“It’s Geordie but a little bit posh,” whispered Vicki Steele as she prepared to look at the menu of Newcastle’s newest bistro. “We do exist, there’s just not many of us. In fact I’m not even a posh Geordie but she is,” she said, pointing to her sister.
Steele is an early customer at a pop-up Parisian-inspired fine dining experience – Bistro Greggs in the city’s historic Fenwick department store.
For one month only customers will be able to order a steak bake. But it will come with truffled dauphinoise potatoes and almond-garnished green beans. They can also have a yum yum. Here it will be accompanied by caramel sauce and macadamia brittle.
Steele’s brother-in-law Johnny Heath did not even need to look at the menu. “I know what I’m getting to be honest,” said Heath. “Just the name … Greggs Benedict. It’s genius.”
The Greggs Benedict is indeed, the Guardian can confirm, a fine breakfast dish. It has rectangles of smoked ham, perfectly poached Cacklebean eggs – laid by rare Arlington white hens – and a rich hollandaise sauce. It sits on a Greggs sausage, bean and cheese melt.
Heath said as soon as he heard of the idea, he knew he wanted to come. “It’s a really good idea. Greggs and Fenwicks are both synonymous with the north-east.”
The roots of the collaboration date back to 2018 when the never publicity-shy Greggs reflected its logo on to Fenwick’s famous Christmas windows. It attracted lots of unexpected publicity.
“We thought it was hilarious,” said Fenwick’s store director, Kieran McBride. “Since then we’ve always spoken about how we should do something together.”
Greggs’s history dates back more than 80 years with the first shop opening in Gosforth, Newcastle, in 1951. Today branches of Greggs seem as if they are everywhere and in October it overtook Subway to become the UK’s biggest fast food chain.
Fenwick dates back to 1882 and the department store is still regarded by many as the beating heart of Newcastle city centre.
McBride said Greggs and Fenwick were two powerhouses of the north-east so it made sense to link up. “This seemed a perfect opportunity to do something fun and different and vibrant. It is the culmination of months of thinking and talking. There was no agenda originally, it is just an amalgamation of ideas.
“It’s fun. It is about surprise and delight. Everyone is smiling, everyone is laughing.”
The detail in the pop-up is impressive, from the Fenwick green banquettes, to the Greggs blue cushions, to the toile de jouy wallpaper that includes images of the Angel of the North, the Tyne Bridge and pigeons eyeing up a Greggs sausage roll.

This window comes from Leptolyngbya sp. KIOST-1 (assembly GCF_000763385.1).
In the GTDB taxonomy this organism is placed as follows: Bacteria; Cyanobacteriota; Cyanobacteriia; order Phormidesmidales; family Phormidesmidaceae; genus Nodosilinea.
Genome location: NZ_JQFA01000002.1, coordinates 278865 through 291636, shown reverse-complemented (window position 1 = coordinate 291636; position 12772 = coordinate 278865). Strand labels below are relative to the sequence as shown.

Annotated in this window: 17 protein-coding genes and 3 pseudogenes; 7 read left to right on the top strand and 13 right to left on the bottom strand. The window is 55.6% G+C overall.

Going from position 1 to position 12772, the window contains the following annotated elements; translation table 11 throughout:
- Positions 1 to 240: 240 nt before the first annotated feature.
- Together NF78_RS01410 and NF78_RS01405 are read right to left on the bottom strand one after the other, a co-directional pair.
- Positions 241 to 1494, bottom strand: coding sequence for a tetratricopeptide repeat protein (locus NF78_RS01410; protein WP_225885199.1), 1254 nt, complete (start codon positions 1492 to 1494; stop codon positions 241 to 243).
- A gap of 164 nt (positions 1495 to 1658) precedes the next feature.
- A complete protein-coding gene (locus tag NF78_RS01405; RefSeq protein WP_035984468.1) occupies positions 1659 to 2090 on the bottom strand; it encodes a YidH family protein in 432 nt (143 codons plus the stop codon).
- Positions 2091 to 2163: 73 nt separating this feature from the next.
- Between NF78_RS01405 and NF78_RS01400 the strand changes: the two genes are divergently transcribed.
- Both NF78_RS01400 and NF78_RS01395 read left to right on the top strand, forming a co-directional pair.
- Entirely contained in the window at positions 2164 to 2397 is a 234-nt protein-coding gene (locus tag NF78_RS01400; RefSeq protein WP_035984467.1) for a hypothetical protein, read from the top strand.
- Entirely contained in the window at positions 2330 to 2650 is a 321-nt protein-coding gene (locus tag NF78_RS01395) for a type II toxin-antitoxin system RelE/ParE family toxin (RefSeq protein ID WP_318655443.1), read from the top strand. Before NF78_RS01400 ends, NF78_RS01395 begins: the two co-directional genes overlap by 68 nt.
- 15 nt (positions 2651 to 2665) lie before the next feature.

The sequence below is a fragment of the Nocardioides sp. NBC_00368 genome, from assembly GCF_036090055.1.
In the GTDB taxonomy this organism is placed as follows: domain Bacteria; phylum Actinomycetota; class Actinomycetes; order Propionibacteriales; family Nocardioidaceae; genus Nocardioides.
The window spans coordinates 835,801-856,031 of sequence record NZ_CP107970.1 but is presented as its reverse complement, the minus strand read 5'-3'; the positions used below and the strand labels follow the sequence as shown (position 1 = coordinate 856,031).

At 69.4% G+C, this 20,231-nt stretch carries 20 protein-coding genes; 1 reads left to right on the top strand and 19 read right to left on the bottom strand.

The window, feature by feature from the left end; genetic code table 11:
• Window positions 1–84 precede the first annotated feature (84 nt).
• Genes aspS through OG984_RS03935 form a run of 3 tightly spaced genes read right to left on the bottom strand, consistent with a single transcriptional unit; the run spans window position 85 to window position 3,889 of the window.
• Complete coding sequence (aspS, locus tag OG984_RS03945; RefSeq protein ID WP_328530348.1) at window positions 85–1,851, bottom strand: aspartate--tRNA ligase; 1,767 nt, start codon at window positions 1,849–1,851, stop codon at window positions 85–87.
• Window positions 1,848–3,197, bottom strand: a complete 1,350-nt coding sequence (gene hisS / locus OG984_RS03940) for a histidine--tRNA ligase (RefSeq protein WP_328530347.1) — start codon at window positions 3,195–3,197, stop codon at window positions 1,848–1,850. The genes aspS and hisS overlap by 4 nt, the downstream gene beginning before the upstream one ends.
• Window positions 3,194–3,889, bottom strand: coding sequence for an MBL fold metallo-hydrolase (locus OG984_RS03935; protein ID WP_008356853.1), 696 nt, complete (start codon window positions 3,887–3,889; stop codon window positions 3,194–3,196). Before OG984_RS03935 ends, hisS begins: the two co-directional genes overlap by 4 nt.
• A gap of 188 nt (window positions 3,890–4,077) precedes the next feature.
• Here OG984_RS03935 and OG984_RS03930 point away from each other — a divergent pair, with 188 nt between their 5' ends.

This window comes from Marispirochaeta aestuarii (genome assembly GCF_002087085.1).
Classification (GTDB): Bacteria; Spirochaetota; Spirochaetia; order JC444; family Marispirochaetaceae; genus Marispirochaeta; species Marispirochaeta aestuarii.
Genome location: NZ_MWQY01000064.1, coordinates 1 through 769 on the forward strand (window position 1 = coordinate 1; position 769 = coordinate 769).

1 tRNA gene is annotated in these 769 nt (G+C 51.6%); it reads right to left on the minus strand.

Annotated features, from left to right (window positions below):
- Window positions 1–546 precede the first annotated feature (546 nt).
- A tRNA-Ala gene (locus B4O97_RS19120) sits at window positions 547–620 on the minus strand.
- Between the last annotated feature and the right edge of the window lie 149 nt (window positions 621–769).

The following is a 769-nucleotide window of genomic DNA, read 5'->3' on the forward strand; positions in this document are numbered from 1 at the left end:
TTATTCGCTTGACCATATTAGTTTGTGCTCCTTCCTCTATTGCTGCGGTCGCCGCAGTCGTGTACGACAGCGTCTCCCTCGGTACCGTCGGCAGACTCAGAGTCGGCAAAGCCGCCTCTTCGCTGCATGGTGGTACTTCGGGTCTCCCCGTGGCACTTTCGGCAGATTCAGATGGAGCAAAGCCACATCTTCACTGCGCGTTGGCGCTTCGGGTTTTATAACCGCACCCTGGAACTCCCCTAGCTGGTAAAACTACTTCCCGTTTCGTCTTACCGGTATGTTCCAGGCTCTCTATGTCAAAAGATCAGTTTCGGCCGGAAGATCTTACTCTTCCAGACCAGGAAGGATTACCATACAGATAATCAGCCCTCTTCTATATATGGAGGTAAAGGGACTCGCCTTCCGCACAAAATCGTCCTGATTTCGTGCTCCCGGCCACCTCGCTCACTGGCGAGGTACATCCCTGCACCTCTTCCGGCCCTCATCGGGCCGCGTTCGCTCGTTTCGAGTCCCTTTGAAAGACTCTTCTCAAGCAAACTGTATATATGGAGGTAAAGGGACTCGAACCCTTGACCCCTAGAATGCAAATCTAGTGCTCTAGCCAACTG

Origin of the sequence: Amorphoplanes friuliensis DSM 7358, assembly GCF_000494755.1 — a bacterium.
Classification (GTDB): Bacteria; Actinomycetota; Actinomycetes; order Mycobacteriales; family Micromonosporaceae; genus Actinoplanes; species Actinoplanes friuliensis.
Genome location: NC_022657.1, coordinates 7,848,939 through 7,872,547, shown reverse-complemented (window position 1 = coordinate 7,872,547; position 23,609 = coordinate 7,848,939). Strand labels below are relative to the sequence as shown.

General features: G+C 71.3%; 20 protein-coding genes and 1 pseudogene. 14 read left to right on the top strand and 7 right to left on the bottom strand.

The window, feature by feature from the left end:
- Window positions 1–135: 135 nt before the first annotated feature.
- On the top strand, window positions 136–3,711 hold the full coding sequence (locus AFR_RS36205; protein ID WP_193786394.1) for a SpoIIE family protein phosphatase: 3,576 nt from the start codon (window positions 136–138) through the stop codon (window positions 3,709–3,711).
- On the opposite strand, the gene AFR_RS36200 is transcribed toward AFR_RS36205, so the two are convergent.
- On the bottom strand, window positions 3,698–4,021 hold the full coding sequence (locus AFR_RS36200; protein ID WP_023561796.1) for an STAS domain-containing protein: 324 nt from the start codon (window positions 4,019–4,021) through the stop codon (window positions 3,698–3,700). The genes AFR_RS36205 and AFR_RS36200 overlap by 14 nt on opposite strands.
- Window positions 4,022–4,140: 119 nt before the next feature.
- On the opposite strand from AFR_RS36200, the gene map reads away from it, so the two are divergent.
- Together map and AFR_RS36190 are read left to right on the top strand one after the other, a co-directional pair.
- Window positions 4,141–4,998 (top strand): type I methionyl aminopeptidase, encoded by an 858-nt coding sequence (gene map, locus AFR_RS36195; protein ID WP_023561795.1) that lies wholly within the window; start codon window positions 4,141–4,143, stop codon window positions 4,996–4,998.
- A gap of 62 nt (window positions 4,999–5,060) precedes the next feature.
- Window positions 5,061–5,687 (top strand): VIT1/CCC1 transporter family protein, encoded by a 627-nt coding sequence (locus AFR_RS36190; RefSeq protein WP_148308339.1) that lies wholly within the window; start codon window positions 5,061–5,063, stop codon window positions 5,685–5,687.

It is an undeniably swish experience as dishes are served under silver cloches with, in the background, string quartet music. It is also Newcastle not Paris prices, with the Greggs Benedict a reasonable £8.50.
Fenwick’s head chef, Mark Reid, has taken the challenge of creating a Greggs-themed fine dining menu extremely seriously. “I like Greggs … so that helps for a start,” he said. “It is about finding a balance. How can we elevate the products? How can we make it an experience?”
The finished menu has been through lots of revisions and includes a Greggs sausage roll with a piccalilli dressing, pickled carrots and a cauliflower and cucumber side dish.
Inspired by Eton Mess, the Greggs caramel shortbread mess – with meringue and chantilly cream – has been made from shortbread offcuts. “It is a good story of sustainability,” Reid said. “The desserts were probably the biggest challenge to be honest because I’m not a pastry chef. It has been nice to do something a bit unusual and challenging.”
It was treacherous weather in Newcastle on Friday but the bistro was busy by mid-morning and is fully booked for the weekend.
Sisters Jacqui and Lesley were Christmas shopping in Newcastle and came in on a whim and were delighted they did. “It was absolutely delicious, I’m very impressed,” said Jacqui. “You can see it’s Fenwicks but you can see it’s Greggs as well. It’s a bit of both.”
“It’s posh Greggs isn’t it,” said Lesley. “Eating a Greggs with a knife and fork … I mean, you don’t normally do that, do you?”